December 7, 1941 — a day that will live in infamy. The attack, conducted by the Japanese Navy against the United States’ Naval Base at Pearl Harbor, Hawaii, sank four U.S. Navy battleships (two of which were raised and returned to service later in the war) and damaged four more. The Japanese also sank or damaged three cruises, three destroyers, and one minelayer, destroyed 188 aircraft, and caused personnel losses of 2,402 killed and 1,282 wounded. The attack consisted of two aerial attack waves totaling 353 aircraft, launched from six Japanese aircraft carriers, and was called ‘Hawaii Operation Z’ by the Japanese Imperial General Headquarters. Japanese losses were minimal, at 29 aircraft and five midget submarines, with 65 servicemen killed or wounded.
War between Japan and the United States had been a possibility each nation had been aware of (and developed contingency plans for) since the 1920s, though tensions did not begin to grow seriously until Japan’s 1931 invasion of Manchuria. Over the next decade, Japan continued to expand into China, leading to all out war in 1937. The transfer of the U.S. Pacific Fleet from its previous base in San Diego to its new base in Pearl Harbor was seen by the Japanese military as the U.S. readying itself for a potential conflict between the two countries.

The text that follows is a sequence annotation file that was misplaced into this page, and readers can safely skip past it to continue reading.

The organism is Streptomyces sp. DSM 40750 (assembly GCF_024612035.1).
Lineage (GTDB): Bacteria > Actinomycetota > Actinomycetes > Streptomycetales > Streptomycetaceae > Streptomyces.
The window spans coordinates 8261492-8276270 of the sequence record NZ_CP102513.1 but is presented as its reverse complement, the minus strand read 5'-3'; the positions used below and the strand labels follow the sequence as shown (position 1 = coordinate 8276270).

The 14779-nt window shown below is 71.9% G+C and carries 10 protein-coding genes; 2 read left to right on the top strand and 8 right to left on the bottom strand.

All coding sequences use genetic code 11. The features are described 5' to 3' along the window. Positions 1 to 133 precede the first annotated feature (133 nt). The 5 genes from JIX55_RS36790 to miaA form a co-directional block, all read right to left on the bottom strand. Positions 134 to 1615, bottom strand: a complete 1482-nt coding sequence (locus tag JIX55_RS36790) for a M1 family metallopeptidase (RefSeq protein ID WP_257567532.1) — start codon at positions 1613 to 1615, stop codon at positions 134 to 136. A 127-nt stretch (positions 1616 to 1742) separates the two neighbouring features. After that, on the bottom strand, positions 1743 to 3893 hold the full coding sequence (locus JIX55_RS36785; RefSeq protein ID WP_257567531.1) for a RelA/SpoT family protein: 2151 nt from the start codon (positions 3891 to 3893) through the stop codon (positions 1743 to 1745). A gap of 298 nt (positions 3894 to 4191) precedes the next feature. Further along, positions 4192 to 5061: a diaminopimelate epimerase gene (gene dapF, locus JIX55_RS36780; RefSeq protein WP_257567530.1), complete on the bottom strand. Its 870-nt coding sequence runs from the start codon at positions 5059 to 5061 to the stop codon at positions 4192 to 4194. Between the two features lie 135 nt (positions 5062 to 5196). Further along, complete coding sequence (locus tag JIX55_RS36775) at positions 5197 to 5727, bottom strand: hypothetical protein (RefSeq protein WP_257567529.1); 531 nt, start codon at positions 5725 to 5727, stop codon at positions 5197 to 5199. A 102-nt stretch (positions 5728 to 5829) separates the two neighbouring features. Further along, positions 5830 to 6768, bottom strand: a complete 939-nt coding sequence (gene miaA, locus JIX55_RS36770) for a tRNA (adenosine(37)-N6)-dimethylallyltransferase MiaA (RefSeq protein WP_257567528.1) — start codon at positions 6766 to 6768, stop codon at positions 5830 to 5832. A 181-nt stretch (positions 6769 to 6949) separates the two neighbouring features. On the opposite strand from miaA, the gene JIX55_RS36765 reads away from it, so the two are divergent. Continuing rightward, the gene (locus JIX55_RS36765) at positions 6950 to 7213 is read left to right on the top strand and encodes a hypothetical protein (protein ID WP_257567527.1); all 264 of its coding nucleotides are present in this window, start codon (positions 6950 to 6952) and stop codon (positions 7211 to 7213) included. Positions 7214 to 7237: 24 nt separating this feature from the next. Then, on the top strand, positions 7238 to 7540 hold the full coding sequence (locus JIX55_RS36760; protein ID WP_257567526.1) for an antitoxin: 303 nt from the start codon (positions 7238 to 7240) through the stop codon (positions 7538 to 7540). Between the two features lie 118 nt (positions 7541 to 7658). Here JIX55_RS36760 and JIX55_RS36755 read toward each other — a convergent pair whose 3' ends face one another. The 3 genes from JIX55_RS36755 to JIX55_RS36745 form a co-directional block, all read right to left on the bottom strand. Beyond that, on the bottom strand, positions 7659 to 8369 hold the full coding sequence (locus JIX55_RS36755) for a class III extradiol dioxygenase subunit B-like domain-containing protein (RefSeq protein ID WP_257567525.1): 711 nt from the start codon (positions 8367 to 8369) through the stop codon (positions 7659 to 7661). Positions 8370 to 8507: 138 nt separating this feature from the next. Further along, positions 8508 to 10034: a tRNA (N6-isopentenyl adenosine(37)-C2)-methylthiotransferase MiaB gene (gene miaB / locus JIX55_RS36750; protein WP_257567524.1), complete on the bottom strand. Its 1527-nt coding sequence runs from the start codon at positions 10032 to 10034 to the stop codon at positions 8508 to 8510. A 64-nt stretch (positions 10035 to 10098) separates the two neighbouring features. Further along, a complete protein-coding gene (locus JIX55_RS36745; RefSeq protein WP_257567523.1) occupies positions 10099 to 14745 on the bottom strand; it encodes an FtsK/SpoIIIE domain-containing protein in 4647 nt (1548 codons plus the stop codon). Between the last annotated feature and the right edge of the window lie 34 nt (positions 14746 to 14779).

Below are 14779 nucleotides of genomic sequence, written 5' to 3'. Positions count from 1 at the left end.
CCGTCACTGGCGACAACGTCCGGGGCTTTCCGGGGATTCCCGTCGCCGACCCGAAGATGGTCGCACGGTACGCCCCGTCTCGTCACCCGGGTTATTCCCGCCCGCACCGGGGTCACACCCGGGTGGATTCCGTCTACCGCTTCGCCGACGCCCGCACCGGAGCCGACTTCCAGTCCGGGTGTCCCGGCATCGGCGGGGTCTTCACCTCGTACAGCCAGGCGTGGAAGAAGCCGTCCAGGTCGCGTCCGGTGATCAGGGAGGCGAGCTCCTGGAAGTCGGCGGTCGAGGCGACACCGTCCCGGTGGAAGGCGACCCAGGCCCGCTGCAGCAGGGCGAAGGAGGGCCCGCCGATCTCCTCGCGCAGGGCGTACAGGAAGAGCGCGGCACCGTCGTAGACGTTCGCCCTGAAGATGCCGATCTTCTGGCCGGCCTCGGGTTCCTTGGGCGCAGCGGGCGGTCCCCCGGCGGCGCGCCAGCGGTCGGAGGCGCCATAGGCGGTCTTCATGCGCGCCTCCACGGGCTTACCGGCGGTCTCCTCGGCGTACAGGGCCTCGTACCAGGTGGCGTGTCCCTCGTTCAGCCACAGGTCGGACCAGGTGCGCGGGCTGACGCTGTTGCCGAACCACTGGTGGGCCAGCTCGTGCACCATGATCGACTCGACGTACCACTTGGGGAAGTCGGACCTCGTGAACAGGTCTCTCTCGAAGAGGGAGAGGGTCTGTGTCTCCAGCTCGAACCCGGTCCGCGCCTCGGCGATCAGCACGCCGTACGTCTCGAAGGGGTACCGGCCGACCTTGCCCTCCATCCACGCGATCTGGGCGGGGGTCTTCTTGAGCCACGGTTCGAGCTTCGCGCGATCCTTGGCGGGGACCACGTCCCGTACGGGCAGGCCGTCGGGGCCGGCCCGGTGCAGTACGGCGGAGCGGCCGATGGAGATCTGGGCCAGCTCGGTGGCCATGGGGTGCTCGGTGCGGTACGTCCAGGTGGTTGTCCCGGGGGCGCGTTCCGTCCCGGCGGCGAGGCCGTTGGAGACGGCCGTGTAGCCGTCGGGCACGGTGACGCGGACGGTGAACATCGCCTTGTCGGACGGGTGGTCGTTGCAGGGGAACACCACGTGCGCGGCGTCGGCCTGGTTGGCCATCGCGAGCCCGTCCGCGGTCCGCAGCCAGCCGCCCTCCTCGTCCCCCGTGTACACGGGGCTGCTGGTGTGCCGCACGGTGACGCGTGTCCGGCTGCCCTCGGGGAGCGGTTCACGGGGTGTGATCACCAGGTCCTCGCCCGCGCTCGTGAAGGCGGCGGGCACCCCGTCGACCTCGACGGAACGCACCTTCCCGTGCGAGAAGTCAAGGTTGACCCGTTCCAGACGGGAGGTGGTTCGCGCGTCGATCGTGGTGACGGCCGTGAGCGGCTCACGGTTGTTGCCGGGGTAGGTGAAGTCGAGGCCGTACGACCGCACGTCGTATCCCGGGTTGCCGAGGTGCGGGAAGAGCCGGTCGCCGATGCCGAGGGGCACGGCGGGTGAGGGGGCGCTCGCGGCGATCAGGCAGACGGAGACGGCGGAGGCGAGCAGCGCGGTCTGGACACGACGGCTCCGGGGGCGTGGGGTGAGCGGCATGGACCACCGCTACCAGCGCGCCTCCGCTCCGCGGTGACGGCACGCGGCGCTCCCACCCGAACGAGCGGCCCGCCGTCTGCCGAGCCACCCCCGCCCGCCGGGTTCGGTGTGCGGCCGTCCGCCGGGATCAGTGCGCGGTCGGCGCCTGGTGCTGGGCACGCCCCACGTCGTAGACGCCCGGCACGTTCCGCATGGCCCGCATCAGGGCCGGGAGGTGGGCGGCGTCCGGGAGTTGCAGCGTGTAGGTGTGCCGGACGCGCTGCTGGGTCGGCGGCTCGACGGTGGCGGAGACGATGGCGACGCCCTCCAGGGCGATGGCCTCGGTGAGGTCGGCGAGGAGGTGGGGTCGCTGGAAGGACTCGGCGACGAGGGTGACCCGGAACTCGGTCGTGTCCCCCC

While the attack ultimately took place before a formal declaration of war by Japan, Admiral Yamamoto originally stipulated the attack should not commence until thirty minutes after Japan had informed the United States he considered the peace negotiations at an end. In this way, the Japanese tried both to uphold the conventions of war as well as achieving surprise. Despite these intentions, the attack had already begun when the 5,000-word notification was delivered. The declaration of war was printed in the front page of Japan’s newspapers in the evening edition on December 8.